Francesca Thomas has spent 20 years working with children as a volunteer catechist at St. Theresa Parish. Teaching kids about God has also deepened her own faith, she said. (Joyce Coronel/CATHOLIC SUN)
Francesca Thomas has spent 20 years working with children as a volunteer catechist at St. Theresa Parish. Teaching kids about God has also deepened her own faith, she said. (Joyce Coronel/CATHOLIC SUN)

In recognition of the Jubilee Year of Mercy declared by Pope Francis, every month The Catholic Sun will feature a “Missionary of Mercy” who ­exemplifies one of the corporal or spiritual works of mercy.

Practical ways to instruct the ignorant
  • Volunteer as a catechist in your parish’s RE program
  • Get involved with the RCIA for adults or children
  • Give subscriptions to Catholic publications to those struggling with their faith
  • Share Catholic articles to your social media accounts
  • Keep a supply of Catholic tracts to distribute
  • Promote Catholic radio

By Joyce Coronel
The Catholic Sun

Francesca Thomas has been working with little kids since she first graduated from college.

“I went to church pretty faithfully, but I don’t think my faith was particularly deep at that time. I sort of went, doing what you’re supposed to do, but I really was captivated by this whole putting-your-faith-into-action thing,” Thomas said.

She spent one year in the Mercy Corps, run by the Sisters of Mercy, where she lived in a trailer teaching special-needs preschoolers on the Navajo Indian reservation in Window Rock, Arizona. “It was amazing — awesome,” Thomas said.

Later, as a young mom, she began accompanying her 3-year-old son during the children’s liturgy at St. Theresa Parish. “The readings and lesson were geared for making the message something that was understandable for little kids,” Thomas said. After a year, she took a leap of faith and got involved as a volunteer.

“My kids propelled me into every activity I’ve done with being a catechist,” Thomas said. When they began taking religious education classes, Thomas said she wanted to be part of their formation in the faith.

Now, 20 years after becoming a catechist, it has suddenly dawned on her why she’s always felt so drawn to working with children.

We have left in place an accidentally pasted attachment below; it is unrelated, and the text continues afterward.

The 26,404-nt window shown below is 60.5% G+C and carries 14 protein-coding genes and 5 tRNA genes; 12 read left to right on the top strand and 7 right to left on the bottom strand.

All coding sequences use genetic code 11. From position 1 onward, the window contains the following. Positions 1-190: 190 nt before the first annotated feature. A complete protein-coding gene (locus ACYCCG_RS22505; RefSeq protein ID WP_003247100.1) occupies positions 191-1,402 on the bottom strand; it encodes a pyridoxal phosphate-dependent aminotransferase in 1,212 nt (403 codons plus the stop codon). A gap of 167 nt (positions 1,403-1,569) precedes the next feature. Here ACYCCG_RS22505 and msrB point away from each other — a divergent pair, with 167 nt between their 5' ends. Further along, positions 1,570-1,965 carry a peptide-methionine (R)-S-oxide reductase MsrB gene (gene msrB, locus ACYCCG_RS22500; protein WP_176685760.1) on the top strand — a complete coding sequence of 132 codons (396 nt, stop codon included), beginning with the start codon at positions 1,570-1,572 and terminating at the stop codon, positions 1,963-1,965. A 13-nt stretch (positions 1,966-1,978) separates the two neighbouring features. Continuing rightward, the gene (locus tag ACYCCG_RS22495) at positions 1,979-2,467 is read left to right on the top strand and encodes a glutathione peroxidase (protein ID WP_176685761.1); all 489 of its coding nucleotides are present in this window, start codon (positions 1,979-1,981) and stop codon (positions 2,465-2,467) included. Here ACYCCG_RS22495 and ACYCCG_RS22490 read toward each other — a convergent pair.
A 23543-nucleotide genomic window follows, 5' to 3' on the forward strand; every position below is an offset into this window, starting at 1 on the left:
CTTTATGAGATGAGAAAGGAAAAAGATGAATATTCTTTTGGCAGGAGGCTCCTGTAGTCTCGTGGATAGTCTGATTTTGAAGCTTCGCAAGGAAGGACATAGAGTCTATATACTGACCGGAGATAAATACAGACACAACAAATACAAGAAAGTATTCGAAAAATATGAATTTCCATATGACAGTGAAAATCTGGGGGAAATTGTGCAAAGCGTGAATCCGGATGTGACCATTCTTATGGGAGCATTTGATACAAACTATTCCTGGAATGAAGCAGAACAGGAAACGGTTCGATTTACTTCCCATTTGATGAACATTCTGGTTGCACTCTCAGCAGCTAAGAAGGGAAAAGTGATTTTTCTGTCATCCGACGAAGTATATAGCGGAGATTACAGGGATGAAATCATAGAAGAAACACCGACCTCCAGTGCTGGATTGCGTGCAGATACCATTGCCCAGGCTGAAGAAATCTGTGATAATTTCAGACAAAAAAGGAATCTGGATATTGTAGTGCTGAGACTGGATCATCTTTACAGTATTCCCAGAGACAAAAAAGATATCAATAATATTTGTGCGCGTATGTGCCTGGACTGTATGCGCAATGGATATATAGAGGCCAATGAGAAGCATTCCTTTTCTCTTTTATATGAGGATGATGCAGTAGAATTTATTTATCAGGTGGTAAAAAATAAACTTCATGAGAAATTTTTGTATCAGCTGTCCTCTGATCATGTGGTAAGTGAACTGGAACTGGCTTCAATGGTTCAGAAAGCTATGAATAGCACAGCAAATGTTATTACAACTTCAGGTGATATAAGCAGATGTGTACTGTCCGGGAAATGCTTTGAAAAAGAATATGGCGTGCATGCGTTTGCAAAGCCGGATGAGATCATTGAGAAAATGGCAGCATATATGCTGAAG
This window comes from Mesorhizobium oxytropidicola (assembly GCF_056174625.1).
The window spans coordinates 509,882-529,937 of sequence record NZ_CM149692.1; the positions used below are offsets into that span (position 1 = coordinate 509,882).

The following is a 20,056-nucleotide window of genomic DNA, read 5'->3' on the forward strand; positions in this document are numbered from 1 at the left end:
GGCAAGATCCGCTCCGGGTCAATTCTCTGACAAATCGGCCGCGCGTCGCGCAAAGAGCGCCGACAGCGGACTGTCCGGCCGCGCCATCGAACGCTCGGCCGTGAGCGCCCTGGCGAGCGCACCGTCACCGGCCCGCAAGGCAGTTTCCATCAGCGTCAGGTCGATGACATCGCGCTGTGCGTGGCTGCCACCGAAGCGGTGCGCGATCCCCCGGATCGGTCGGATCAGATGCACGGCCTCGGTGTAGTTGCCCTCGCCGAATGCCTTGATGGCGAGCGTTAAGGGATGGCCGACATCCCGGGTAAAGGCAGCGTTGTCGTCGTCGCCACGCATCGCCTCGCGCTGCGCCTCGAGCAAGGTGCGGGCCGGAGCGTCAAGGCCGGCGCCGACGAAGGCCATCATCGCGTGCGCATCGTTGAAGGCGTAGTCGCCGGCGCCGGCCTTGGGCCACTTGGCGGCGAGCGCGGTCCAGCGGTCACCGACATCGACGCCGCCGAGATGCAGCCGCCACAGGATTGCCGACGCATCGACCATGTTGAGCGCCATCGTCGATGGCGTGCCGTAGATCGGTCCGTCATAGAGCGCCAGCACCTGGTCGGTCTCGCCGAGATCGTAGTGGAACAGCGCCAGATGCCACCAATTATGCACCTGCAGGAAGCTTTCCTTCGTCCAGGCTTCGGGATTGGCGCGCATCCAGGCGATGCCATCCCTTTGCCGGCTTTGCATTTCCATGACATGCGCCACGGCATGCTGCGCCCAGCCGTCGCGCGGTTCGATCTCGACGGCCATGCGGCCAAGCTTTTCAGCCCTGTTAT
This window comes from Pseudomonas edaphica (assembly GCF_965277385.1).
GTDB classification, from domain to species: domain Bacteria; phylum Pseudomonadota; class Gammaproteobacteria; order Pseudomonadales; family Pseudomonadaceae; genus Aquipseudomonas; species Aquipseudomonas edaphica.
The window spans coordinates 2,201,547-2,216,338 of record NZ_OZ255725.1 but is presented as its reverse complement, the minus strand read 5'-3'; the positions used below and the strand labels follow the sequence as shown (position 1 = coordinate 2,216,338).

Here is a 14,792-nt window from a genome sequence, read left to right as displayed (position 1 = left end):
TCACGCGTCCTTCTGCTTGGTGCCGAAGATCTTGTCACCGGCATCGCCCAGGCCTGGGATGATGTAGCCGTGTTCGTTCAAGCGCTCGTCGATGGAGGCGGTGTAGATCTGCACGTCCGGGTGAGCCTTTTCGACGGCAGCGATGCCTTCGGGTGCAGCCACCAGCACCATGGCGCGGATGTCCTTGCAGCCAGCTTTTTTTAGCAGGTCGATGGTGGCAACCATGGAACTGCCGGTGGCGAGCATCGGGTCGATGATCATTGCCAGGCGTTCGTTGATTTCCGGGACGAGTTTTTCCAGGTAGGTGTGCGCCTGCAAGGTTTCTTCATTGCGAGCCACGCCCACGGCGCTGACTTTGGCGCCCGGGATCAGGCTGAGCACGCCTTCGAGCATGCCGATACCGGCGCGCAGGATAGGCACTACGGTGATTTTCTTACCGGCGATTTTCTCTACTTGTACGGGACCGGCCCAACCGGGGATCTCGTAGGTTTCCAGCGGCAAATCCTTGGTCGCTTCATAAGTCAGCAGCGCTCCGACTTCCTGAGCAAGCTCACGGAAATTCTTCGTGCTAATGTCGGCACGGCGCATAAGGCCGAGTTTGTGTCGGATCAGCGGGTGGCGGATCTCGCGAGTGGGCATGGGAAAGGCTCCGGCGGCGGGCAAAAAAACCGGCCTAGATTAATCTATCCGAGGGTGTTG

She describes her upbringing as one of privilege in a solidly middle class family. “I had a roof over my head, I had food on the table, but I had a mom who struggled with addiction and her illness made her not able to be there for me,” Thomas said as she brushed away tears. “So in some way, I think I really know the power of a caring adult and the lack thereof. You don’t know what is going on in a kid’s life, even if you think you know,” Thomas said.

“If I can just be the physical presence of love and caring and mercy in a little person’s life — even if a little person in that moment doesn’t understand what that is … that is a gift that I really hope I can bring to this world.”

Being a catechist, Thomas said, has helped her grow in faith.

“I don’t think I had a greater gift to my spiritual life and to my growth as a Catholic than my experience as a catechist,” Thomas said. “You have to explain to somebody very small what it is you believe and why you believe that and why it makes a difference. … You are forced to deal with the unabridged humanity that comes with a small person. I love that.”

Teaching children about God has also imparted to her the reality of God’s unconditional love.

“It’s a gift to be a catechist, to have that constant reminder, that constant affirmation of faith: He loves you just the way you are,” Thomas said. And while the lessons of faith help to mold and form children’s hearts, they also touch the lives of grown-ups in the parish. Thomas recalled one adult convert who approached her after a recent children’s liturgy.

“As a convert, a lot of it goes over my head, but when I sit in liturgy with children in Mass, I really get it,” the man told her.

“I think that sometimes we underestimate the power of what the catechist is doing working through the child. It gets to the parent,” Thomas said.


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